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Do you know of a non-toxic Jatropha and its merit as animal feed?

Broadening Horizons N°14, January 2015

By Harinder P.S. Makkar, FAO, Rome

On hearing jatropha (Jatropha curcas) two things come to mind:  it is an oil plant and its seeds are toxic. However, a non-toxic genotype of J. curcas exists in Mexico. Its seeds are consumed by people after roasting. Also after removal of the seed shells the kernel paste is used in local dishes in some parts of Mexico.

A comprehensive study at University of Hohenheim, Stuttgart, Germany (for original publications see: www.jatropha.uni-hohenheim.de) showed that the non-toxic jatropha seeds do not possess the main toxic agent, phorbol ester (a diterpene), which is present in the toxic jatropha seeds. However, the seeds of the non-toxic jatropha do contain lectins and trypsin inhibitors and their levels are almost similar to those in the toxic jatropha seeds. Lectins and trypsin inhibitors are heat labile and can be destroyed by heat treatment. The roasting of seeds of the non-toxic jatropha carried out before its consumption has been demonstrated to decrease the contents of these two antinutritional factors. There is another species of jatropha, J. platyphylla, which is also non-toxic and available in Mexico.

Table 1 gives chemical composition of seeds of J. curcas (toxic), J. curcas (non-toxic) and J. platyphylla. The crude protein and oil contents of kernels of these three jatrophas are almost similar. Sugar, starch and amino acid contents in kernel meals (residue left after removal of oil from kernels) are also almost similar. The levels of essential amino acids, EAAs (except lysine) are higher than those in the FAO reference protein for a growing child of 2–5 years of age. The amino acid composition of jatropha kernel meal and soymeal is similar (except lysine and the sulphur-containing amino acids cystine and methionine; lysine is lower and sulphur-containing amino acids are higher in the jatropha kernel meal than soymeal. EAA contents in jatropha kernel meals are higher than or similar to those in castor bean meal. Furthermore, the pepsin plus trypsin digestibility of jatropha kernel meal protein is similar (over 90%) to that of the heated soymeal.

Table 1. Chemical constituents of Jatropha curcas (toxic and non-toxic genotypes) and J. platyphylla kernels (Kernel: white inner portion after removal of shells from seeds) and kernel meals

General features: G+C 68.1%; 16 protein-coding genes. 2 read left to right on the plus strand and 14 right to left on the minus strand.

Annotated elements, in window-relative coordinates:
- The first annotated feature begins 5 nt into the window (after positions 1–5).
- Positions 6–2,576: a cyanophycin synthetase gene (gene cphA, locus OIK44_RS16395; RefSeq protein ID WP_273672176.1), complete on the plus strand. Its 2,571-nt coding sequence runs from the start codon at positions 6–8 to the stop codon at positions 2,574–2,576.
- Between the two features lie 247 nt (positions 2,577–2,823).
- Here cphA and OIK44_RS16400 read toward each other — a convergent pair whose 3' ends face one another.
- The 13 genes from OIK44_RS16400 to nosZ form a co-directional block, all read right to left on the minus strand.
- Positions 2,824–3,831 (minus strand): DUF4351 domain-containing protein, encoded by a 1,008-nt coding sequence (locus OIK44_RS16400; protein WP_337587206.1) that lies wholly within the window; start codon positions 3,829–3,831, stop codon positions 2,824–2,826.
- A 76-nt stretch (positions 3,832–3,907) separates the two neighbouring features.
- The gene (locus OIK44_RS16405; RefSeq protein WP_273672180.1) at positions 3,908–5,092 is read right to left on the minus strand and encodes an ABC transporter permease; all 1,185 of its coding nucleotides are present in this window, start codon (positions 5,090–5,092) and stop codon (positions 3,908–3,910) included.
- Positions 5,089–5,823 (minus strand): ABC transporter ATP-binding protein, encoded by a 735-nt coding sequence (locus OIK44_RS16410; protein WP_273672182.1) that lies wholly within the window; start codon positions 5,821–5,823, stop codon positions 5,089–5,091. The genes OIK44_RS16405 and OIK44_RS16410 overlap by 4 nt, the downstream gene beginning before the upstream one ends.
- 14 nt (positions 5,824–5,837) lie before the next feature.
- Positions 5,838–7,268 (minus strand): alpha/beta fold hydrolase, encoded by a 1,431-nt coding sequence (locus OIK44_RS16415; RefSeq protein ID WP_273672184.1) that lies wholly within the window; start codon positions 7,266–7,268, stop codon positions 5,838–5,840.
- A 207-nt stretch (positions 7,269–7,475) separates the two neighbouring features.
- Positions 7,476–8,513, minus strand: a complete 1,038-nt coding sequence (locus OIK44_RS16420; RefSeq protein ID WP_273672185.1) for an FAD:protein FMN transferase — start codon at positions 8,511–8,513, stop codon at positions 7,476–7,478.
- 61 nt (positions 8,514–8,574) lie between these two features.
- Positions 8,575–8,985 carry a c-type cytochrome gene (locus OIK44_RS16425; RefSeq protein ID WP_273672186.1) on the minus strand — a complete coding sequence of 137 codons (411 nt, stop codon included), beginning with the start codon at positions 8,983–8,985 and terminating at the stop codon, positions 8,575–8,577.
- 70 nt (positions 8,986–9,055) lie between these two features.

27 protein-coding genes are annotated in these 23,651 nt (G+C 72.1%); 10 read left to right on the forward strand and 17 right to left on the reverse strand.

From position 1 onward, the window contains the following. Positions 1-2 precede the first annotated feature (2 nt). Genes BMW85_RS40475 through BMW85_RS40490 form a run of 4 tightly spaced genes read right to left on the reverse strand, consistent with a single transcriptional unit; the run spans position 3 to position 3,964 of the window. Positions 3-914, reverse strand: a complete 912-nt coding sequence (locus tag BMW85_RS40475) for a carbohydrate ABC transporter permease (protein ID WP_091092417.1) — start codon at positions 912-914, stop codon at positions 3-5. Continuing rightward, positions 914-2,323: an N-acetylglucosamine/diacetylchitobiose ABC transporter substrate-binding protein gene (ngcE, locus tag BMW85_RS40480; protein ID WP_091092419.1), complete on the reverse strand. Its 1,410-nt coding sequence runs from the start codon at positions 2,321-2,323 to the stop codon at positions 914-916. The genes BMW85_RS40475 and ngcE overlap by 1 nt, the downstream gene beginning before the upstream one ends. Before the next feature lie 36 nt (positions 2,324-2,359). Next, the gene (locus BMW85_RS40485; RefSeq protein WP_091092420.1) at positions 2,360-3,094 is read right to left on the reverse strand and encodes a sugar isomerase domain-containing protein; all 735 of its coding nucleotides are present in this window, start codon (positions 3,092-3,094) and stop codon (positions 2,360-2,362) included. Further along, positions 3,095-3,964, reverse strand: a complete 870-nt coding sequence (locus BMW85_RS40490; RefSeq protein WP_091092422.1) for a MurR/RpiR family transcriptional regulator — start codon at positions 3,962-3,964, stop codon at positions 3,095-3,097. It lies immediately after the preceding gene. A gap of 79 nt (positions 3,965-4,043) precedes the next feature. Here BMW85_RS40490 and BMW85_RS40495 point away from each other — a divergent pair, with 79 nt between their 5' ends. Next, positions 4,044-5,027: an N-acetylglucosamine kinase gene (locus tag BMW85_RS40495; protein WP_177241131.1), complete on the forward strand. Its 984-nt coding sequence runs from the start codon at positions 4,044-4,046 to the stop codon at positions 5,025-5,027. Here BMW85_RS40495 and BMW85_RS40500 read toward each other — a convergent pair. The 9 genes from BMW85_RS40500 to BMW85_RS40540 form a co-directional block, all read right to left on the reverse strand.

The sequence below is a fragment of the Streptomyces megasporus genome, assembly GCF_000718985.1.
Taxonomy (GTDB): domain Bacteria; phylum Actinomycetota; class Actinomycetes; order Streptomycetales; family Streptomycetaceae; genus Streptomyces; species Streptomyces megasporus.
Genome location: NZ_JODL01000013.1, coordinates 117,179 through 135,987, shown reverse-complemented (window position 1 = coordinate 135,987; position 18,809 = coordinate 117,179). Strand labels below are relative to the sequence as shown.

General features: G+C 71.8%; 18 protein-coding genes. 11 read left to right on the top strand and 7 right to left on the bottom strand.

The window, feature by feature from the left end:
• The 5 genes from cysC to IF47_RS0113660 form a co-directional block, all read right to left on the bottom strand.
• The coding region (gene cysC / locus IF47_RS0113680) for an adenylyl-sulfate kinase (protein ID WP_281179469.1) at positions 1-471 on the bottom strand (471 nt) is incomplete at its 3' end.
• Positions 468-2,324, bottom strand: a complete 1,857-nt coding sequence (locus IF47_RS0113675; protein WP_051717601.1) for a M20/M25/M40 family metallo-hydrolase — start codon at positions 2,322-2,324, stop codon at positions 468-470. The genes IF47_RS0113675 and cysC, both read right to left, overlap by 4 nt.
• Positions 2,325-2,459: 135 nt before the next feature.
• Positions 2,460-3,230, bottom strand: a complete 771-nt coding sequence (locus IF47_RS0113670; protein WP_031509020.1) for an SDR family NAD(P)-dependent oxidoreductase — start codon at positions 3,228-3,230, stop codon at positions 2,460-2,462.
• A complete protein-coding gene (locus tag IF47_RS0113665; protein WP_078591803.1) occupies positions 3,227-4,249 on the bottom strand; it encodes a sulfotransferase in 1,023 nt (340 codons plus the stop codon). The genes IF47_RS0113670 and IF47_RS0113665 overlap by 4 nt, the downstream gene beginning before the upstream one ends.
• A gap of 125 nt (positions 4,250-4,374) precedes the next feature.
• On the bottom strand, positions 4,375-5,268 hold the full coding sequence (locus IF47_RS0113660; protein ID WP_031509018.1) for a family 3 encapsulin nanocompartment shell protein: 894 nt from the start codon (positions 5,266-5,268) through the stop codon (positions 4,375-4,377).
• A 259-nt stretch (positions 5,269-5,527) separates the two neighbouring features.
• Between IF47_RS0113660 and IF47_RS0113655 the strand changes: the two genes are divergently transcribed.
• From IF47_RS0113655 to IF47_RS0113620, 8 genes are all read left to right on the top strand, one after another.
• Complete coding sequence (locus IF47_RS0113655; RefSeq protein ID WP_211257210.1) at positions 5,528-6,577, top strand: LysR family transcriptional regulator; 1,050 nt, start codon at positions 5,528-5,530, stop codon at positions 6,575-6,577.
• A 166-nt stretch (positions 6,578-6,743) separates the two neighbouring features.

Jatropha curcas Jatropha platyphylla
Proximate composition % in DM Toxic Non-toxic  
Crude protein 26.6 ± 1.12 26.8 ± 1.24 27.1 ± 0.20
Oil 57.4 ± 0.50 57.5 ± 0.69 60.3 ± 3.54
Ash 4.0 ± 0.67 4.5 ± 0.56 3.9 ± 0.09
Nutrients in kernel meal (% DM)  
Crude protein 63.7 ± 1.1 62.4 ± 2.6 66.4 ± 0.20
Crude lipid 1.14 ± 0.05 1.21 ± 0.04 1.14 ± 0.03
Crude ash 9.4 ± 1.01 9.1 ± 1.04 9.0 ± 0.58
Neutral detergent fibre 18.2 18.0
Total sugars 7.7–10.3 10.2 9.1
Starch 9.4–11.2 10.6 10.0

Values are mean + SD

Non-toxic jatropha seeds

Note: Both toxic and non-toxic J. curcas seeds look similar

The constraints in the utilization of non-toxic jatrophas as animal feed are the presence of lectins, trypsin inhibitors and phytate. The first two can be inactivated by heat treatment. Phytate content in jatropha kernels meal of all the three jatrophas is around 9%, which is almost three times higher than that in soymeal. The addition of enzyme phytase as additive is required in the monogastric animal diets containing kernel meals of non-toxic jatropha. In vivo studies conducted on rats and fish species demonstrate that heated kernel meals from the non-toxic jatropha can be a good substitute for soymeal and fishmeal in animal diets. When phytase is added to diets, the heated Jatropha kernel meal from the non-toxic jatropha can replace 50% of fishmeal in the diets of fish (e.g. carp and tilapia) and shrimps and 50% soymeal in diets of growing pigs.

The animal feed industry is growing at a rapid pace. The requirement for animal feed will substantially increase as a result of increased demand of animal products, especially from the emerging economies. The main input in any livestock production system is feed. This growth dictates greater use of feed protein sources other than fishmeal or soymeal. Jatropha products could be one of the candidates to supply a large amount of the protein required for the expanding feed market.

Further reading

Use of detoxified Jatropha kernel meal and protein isolate in diets of farm animals. Biofuel co-products as livestock feed: Opportunities and challenges

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